If the contractual partners are in ongoing business relationships and the general terms and conditions were regularly used as a basis, the customer is obliged to expressly object to the inclusion of the previous terms and conditions if he no longer agrees with their validity. The same applies if certain general terms and conditions are always applied as is customary in the industry (especially in the forwarding, banking, insurance business). If both contracting parties use general terms and conditions, only the corresponding clauses apply. Otherwise, the corresponding statutory regulation applies (e.g. if the clause "Postage is borne by the buyer" is offset by the clause "Transport costs are borne by the seller", the buyer bears the costs).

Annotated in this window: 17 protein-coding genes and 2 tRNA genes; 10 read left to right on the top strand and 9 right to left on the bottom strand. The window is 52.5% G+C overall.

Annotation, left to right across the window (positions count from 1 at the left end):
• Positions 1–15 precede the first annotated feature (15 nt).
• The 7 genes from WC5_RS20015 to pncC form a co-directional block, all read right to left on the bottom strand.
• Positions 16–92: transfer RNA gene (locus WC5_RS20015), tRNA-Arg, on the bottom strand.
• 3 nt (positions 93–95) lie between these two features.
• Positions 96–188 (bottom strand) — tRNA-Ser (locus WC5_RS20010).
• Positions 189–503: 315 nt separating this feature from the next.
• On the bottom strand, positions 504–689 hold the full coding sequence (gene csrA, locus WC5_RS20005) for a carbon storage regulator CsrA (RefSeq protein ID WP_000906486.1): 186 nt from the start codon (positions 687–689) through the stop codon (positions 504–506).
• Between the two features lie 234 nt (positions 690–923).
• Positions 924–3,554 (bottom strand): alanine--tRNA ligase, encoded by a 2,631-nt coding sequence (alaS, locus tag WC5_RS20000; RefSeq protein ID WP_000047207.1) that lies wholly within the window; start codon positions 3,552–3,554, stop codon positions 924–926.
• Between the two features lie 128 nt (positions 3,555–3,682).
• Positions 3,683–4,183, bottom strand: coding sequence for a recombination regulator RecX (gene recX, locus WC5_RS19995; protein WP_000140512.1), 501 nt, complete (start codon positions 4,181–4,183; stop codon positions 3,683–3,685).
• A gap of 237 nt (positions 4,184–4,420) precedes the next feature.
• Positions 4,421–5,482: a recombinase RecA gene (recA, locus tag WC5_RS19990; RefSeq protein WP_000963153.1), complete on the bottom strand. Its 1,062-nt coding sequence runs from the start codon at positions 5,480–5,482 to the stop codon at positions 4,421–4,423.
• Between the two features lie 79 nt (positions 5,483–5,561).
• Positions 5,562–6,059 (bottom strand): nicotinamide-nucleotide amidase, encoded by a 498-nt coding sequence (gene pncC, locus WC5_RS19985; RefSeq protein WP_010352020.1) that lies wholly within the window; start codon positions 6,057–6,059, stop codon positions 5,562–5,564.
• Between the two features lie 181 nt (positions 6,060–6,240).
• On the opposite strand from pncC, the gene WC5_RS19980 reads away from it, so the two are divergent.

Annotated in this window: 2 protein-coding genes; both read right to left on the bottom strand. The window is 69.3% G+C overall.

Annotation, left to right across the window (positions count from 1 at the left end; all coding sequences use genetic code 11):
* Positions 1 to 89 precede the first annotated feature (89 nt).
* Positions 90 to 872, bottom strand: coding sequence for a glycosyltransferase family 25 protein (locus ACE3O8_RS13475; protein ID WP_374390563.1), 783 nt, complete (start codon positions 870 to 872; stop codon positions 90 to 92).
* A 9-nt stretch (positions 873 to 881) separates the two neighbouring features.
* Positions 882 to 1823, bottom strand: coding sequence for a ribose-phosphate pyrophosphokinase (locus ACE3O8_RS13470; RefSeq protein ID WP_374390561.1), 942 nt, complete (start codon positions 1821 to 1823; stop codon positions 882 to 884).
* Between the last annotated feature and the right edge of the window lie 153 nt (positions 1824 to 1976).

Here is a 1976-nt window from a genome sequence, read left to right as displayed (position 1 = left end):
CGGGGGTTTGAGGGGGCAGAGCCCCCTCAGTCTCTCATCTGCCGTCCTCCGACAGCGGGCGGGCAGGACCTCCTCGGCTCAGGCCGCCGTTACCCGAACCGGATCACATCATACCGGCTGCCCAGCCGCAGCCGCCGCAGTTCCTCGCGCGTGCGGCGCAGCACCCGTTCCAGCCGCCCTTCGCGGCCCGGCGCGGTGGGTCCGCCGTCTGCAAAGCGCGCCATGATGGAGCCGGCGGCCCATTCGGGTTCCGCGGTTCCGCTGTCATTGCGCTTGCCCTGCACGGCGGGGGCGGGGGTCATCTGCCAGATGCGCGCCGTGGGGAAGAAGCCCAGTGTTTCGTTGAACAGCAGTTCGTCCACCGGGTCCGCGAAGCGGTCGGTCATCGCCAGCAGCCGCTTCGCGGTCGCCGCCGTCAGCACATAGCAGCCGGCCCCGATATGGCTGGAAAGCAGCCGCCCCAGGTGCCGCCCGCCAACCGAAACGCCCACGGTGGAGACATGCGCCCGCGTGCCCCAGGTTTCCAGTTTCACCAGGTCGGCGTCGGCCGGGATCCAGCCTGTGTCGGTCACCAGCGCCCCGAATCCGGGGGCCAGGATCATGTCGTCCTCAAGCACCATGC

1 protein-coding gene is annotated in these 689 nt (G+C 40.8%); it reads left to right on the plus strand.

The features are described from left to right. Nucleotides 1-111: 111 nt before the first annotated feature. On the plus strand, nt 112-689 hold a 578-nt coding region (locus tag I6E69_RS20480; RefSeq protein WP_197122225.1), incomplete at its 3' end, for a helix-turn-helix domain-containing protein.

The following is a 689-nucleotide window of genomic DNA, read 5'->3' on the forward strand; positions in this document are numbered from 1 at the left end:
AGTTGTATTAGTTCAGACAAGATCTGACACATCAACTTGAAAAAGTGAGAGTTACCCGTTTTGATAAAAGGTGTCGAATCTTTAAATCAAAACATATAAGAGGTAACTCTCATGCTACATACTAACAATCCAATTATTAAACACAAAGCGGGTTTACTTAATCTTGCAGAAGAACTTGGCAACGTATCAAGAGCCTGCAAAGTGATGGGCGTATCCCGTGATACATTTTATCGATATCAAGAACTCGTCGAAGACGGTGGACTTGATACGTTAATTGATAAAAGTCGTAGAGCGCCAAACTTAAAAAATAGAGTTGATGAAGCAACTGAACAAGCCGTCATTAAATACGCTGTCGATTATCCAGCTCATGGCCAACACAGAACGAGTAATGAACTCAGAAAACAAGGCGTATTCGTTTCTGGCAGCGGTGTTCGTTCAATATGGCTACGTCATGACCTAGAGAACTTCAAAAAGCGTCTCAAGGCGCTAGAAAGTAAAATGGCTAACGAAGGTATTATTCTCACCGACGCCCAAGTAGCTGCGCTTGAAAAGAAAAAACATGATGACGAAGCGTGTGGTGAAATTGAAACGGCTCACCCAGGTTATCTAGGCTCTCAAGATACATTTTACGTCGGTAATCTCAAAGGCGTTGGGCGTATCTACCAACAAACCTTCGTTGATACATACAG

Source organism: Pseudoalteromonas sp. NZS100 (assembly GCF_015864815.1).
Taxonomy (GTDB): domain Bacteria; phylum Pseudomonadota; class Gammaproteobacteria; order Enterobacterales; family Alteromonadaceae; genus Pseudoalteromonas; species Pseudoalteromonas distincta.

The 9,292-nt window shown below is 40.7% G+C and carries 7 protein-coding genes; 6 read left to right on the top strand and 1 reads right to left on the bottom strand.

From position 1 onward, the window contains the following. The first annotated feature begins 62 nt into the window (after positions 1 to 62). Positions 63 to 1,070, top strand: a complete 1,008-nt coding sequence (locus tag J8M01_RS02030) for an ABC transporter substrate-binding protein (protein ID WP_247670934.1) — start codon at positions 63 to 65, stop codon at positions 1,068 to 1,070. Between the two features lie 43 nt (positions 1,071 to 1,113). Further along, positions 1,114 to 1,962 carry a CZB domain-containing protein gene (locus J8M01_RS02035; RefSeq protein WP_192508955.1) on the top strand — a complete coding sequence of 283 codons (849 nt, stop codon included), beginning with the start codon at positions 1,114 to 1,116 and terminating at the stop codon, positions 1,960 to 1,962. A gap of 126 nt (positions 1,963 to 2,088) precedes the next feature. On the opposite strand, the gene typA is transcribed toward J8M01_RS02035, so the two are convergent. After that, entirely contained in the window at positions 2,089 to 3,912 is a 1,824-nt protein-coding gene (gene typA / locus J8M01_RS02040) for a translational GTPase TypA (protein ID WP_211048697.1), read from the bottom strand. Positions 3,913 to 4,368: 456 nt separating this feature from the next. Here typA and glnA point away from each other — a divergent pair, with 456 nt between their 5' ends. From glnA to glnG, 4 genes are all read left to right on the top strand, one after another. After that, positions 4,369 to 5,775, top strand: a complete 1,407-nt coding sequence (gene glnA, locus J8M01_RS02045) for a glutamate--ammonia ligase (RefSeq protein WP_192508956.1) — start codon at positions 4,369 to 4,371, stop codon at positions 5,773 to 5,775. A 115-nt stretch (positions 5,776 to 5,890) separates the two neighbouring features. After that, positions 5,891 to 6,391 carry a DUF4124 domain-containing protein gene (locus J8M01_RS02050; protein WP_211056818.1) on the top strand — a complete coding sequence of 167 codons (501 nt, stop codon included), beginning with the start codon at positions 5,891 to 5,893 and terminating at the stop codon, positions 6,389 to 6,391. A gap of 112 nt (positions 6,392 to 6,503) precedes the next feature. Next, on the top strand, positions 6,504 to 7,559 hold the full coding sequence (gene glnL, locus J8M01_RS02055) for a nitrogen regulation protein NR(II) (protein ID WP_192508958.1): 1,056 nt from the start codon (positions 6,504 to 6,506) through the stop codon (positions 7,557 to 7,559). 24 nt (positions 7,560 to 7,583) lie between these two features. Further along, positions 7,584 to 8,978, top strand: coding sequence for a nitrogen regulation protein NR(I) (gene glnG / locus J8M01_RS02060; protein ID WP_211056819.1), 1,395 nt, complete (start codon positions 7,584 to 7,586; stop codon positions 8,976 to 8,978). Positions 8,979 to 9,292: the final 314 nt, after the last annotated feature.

Is Every Clause Effective?

 


In order to counter the risk that users of the terms and conditions unilaterally pursue their interests at the expense of the contractual partners by exploiting their economic or intellectual inferiority (the scope of the terms and conditions is usually not foreseeable for the customer), terms and conditions are subject to the extent that they change or supplement legal provisions , a content control. So a clause is ineffective if it is the contracting party inappropriately disadvantaged. The standards are set by §§ 305 ff. BGB, which among other things contain catalogs of prohibited clauses.


The following clauses, for example, are then ineffective:

 

1. in contracts with end users
 

 

  • A provision in the terms and conditions, according to which the user is not liable for grossly negligent breaches of contract, is ineffective.
     
  • A clause that provides for an increase in payment for goods or services that are to be delivered or rendered within 4 months is also inadmissible.